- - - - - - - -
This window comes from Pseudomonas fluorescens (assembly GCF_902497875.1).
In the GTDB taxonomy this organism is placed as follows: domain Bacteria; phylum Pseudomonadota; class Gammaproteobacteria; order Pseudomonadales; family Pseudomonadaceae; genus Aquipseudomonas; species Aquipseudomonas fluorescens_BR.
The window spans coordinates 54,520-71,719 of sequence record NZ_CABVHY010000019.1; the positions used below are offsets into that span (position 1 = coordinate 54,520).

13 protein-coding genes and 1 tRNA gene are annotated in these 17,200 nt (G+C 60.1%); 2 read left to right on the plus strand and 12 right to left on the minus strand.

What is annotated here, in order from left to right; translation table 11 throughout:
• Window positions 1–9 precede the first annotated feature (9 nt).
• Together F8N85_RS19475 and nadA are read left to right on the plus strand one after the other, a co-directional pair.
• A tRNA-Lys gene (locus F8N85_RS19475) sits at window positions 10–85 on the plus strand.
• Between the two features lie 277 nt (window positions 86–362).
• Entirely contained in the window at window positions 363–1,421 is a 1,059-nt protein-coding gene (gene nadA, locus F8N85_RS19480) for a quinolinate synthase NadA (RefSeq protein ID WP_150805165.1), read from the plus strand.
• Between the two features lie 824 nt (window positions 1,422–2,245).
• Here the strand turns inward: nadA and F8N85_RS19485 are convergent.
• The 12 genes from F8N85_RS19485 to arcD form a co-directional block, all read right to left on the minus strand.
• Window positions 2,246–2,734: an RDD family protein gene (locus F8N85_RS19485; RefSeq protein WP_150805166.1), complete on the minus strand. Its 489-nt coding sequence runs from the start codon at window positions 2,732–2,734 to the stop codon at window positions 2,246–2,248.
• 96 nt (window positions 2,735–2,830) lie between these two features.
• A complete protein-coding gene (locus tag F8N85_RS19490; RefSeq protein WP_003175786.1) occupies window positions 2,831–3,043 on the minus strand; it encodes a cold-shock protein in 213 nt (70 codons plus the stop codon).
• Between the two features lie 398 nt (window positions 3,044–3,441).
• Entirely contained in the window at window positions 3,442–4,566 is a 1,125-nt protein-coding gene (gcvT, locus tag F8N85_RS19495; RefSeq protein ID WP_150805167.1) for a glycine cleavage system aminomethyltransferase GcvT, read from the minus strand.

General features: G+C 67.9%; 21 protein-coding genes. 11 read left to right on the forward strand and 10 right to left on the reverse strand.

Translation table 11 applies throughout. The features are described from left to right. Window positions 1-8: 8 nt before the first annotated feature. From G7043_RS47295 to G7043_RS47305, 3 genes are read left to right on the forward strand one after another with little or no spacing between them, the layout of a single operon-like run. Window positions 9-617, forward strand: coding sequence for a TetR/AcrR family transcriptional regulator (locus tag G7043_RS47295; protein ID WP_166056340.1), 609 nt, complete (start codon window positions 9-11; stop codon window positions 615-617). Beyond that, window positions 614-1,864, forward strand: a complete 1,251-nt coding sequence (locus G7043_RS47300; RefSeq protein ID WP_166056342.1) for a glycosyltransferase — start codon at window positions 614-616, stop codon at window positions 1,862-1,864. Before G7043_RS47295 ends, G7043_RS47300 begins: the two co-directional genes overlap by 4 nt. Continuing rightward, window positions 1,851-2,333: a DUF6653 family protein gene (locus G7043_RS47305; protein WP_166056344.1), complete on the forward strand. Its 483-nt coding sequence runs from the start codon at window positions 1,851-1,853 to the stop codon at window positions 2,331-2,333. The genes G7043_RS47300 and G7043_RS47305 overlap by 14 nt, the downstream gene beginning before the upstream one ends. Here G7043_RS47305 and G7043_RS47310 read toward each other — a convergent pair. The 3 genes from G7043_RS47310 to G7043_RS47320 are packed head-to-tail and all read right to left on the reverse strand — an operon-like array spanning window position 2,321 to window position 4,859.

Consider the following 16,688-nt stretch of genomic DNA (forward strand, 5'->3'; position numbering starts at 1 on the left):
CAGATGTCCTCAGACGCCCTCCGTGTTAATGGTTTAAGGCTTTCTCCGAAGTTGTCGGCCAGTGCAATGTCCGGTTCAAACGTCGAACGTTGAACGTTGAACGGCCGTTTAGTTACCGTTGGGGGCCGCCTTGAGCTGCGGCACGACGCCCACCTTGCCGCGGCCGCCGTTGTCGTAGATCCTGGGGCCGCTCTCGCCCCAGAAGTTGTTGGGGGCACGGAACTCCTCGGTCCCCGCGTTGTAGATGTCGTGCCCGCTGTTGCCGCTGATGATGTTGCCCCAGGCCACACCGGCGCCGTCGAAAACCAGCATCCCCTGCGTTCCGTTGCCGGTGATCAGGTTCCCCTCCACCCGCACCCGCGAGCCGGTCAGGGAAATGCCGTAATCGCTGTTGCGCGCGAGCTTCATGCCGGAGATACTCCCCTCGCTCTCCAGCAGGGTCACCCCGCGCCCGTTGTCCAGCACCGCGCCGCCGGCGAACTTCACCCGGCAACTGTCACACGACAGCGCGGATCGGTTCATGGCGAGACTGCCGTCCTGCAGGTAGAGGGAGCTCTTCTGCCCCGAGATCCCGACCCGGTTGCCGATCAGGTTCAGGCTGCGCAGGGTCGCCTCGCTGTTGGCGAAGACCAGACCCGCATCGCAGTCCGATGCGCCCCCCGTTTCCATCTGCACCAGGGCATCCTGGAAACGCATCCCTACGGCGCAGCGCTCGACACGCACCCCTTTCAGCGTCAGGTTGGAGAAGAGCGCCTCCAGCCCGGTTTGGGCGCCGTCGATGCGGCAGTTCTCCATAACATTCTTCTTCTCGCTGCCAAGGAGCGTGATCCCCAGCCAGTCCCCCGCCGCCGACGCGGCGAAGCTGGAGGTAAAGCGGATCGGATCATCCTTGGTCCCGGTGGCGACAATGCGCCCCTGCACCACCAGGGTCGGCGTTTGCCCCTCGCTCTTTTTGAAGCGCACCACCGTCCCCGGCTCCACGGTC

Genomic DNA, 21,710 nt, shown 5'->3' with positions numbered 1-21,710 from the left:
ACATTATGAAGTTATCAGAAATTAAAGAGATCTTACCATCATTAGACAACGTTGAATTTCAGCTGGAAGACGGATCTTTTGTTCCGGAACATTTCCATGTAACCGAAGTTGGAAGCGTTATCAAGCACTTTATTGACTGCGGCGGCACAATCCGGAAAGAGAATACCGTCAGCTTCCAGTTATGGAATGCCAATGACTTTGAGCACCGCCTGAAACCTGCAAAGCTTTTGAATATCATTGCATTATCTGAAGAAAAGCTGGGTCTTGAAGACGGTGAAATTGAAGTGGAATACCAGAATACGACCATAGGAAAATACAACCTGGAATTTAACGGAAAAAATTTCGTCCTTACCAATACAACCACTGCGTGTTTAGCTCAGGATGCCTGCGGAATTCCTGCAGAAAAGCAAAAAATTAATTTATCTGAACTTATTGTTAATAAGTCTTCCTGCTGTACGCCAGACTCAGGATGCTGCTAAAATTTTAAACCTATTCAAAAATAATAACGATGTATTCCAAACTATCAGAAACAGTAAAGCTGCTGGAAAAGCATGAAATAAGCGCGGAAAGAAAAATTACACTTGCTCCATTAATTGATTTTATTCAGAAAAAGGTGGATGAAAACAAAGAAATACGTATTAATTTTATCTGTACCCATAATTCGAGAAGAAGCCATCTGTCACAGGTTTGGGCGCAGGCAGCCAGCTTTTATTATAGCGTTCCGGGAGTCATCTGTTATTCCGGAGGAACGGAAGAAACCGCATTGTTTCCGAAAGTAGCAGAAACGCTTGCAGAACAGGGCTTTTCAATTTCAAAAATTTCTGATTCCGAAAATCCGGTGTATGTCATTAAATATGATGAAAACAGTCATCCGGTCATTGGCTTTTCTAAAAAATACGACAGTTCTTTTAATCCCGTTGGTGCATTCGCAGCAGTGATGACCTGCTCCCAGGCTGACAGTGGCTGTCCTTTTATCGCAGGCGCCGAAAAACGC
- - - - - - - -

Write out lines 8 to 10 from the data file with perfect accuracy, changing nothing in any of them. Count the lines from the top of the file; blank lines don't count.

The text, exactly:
• A tRNA-Lys gene (locus F8N85_RS19475) sits at window positions 10–85 on the plus strand.
• Between the two features lie 277 nt (window positions 86–362).
• Entirely contained in the window at window positions 363–1,421 is a 1,059-nt protein-coding gene (gene nadA, locus F8N85_RS19480) for a quinolinate synthase NadA (RefSeq protein ID WP_150805165.1), read from the plus strand.